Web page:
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Ling, Zhang, Yao, Ding, Chen, Zhang, Zhang, Ren, Ma, and Zhang: Genetic Differentiation of Chinese Indigenous Meat Goats Ascertained Using Microsatellite Information


To investigate the genetic diversity of seven Chinese indigenous meat goat breeds (Tibet goat, Guizhou white goat, Shannan white goat, Yichang white goat, Matou goat, Changjiangsanjiaozhou white goat and Anhui white goat), explain their genetic relationship and assess their integrity and degree of admixture, 302 individuals from these breeds and 42 Boer goats introduced from Africa as reference samples were genotyped for 11 microsatellite markers. Results indicated that the genetic diversity of Chinese indigenous meat goats was rich. The mean heterozygosity and the mean allelic richness (AR) for the 8 goat breeds varied from 0.697 to 0.738 and 6.21 to 7.35, respectively. Structure analysis showed that Tibet goat breed was genetically distinct and was the first to separate and the other Chinese goats were then divided into two sub-clusters: Shannan white goat and Yichang white goat in one cluster; and Guizhou white goat, Matou goat, Changjiangsanjiaozhou white goat and Anhui white goat in the other cluster. This grouping pattern was further supported by clustering analysis and Principal component analysis. These results may provide a scientific basis for the characteristization, conservation and utilization of Chinese meat goats.


The domestic goat (Capra hircus) is one of the most important livestock species in animal husbandry. China raises the largest number of goats in the world and has a valuable resource of goat breeds. There are more than 20 indigenous goat breeds in China, including goats for meat, wool, milk, mutton, and kid leather (Tu et al., 1989). Goats have a strong adaptability and are distributed in different environmental areas. There were several meat-type goat breeds in China. These meat goats, which are mainly distributed in the middle and southern regions of China, play an important role in the meat market.
Genetic diversity and relationships among some indigenous goat breeds in China have been studied using RFLP (Li et al., 1997; Zhao et al., 2011) and RAPD of genomic DNA (Li et al., 2000). In addition, there is some research on Chinese cashmere goats using SSR of genomic DNA (Di et al., 2010), but there is limited information regarding Chinese indigenous meat goats based on microsatellite markers.
In the past three decades, meat production performance has been the primary breeding objective. Genetic admixture among some breeds and inbreeding within the breeds is possible. This may have led to the loss of genetic structure and diversity in some of these breeds. Futhermore, some breeds have decreased rapidly in the number of sires and in population size such as seen in the shannan white and yichang white goats. Some breeds are even facing extinction.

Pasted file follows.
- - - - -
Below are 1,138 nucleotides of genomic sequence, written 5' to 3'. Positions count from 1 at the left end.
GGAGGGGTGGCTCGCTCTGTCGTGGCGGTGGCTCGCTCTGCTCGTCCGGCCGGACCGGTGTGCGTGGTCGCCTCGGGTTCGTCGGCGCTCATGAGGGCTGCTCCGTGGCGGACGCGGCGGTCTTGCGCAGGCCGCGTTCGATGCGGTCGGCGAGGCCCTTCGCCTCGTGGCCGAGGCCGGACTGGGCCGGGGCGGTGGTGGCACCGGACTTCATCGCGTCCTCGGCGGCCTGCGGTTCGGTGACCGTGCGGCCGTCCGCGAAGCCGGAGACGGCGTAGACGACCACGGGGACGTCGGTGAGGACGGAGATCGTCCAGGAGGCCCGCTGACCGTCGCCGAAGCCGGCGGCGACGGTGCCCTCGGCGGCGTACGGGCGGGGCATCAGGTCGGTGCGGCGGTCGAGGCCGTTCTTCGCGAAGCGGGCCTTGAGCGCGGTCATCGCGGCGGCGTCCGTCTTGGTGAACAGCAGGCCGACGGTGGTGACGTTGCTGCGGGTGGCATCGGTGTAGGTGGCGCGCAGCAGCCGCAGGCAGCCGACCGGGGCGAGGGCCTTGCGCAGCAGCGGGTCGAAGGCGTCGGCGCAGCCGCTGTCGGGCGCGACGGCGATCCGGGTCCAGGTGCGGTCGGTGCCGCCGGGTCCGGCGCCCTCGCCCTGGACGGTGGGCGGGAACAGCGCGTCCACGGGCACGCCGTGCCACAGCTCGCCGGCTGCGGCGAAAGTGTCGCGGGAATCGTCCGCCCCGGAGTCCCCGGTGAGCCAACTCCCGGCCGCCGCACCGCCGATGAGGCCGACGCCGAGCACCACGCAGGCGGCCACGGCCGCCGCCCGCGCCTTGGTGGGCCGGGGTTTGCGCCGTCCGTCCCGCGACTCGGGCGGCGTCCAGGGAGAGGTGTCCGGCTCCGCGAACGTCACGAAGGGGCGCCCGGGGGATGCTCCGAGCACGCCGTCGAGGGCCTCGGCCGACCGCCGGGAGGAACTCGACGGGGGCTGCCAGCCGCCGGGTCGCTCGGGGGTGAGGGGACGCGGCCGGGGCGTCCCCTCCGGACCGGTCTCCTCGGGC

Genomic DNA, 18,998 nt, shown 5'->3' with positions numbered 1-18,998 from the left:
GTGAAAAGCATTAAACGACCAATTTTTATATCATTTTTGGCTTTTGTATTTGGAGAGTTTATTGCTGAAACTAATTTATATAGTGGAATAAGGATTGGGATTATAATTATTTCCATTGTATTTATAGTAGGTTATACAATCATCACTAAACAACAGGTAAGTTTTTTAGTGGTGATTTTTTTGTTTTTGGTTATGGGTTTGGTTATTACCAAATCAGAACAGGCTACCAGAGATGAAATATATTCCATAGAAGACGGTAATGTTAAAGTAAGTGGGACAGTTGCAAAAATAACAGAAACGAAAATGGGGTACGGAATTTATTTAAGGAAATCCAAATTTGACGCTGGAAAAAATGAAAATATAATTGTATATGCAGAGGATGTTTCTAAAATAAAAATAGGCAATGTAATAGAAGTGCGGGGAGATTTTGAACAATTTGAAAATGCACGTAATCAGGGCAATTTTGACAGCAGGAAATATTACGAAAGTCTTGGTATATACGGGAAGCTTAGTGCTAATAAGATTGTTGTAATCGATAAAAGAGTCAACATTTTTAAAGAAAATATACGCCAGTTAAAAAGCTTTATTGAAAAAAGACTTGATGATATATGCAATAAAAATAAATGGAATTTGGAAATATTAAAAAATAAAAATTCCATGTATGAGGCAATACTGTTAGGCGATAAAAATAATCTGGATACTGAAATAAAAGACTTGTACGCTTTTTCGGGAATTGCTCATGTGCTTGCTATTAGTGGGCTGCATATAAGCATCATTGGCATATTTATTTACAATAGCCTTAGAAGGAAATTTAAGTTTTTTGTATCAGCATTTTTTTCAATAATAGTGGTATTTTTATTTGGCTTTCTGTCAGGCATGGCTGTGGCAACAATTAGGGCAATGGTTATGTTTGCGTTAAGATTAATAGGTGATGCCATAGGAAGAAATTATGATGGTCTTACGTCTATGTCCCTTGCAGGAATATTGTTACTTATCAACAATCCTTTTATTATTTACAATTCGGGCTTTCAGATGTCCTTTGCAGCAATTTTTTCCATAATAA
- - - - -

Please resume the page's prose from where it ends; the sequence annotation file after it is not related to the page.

In this study, efforts were made to evaluate genetic diversity and relationships of 7 Chinese indigenous meat goat breeds and an African goat breed based on standard microsatellite markers. The goal was to have a better understanding of current diversity and the level of inbreeding in these breeds, and offer a contribution towards further improvement of conservation schemes.


Sample collection and DNA extraction

Blood samples from 302 animals were collected from seven Chinese indigenous meat goat breeds (Table 1). Among these meat goat breeds, Tibet goats are dual-purpose meat and cashmere goats. The seven Chinese goat breeds come from seven different provinces, mainly distributed among the Yangtze River. Samples for the indigenous breeds were collected from their conservation farms. Additionally, we collected 42 Boer goats introduced from Africa as reference samples. Genomic DNA was extracted from all blood samples using a standard phenol-chloroform extraction method (Sambrook et al., 2001).

Microsatellite genotyping

Eleven microsatellites were used from the panel recommended by ISAG/FAO for goat diversity studies (Table 2). Forward primers were 5′-labelled with fluorescent dyes (FAM or HEX). PCR amplifications were performed in 12 μl reaction volumes containing 50 ng of genomic DNA, 0.025 μM of each primer, 250 μM of each dNTP, 1.25 units of Taq polymerase and 1× Magnesium-free PCR buffer (Takara, Japan). Amplifications were carried out using the GeneAmp PCR 9700 thermocycler (Applied Biosystems), with the following cycling parameters: 94°C for 5 min followed by 32 cycles of 94°C for 30 s, annealing at 53 to 60°C for 30 s, 72°C for 30 s, and a final step at 72°C for 8 min. PCR products were diluted 1/3 to 1/4 and 0.75 μl of each diluted product was then mixed with an internal standard (GeneScan, 500 LIZ , Applied Biosystems) according to the manufacturer’s instructions. Genotyping was carried out on an ABI 3130xl automated capillary sequencer.

Statistical analysis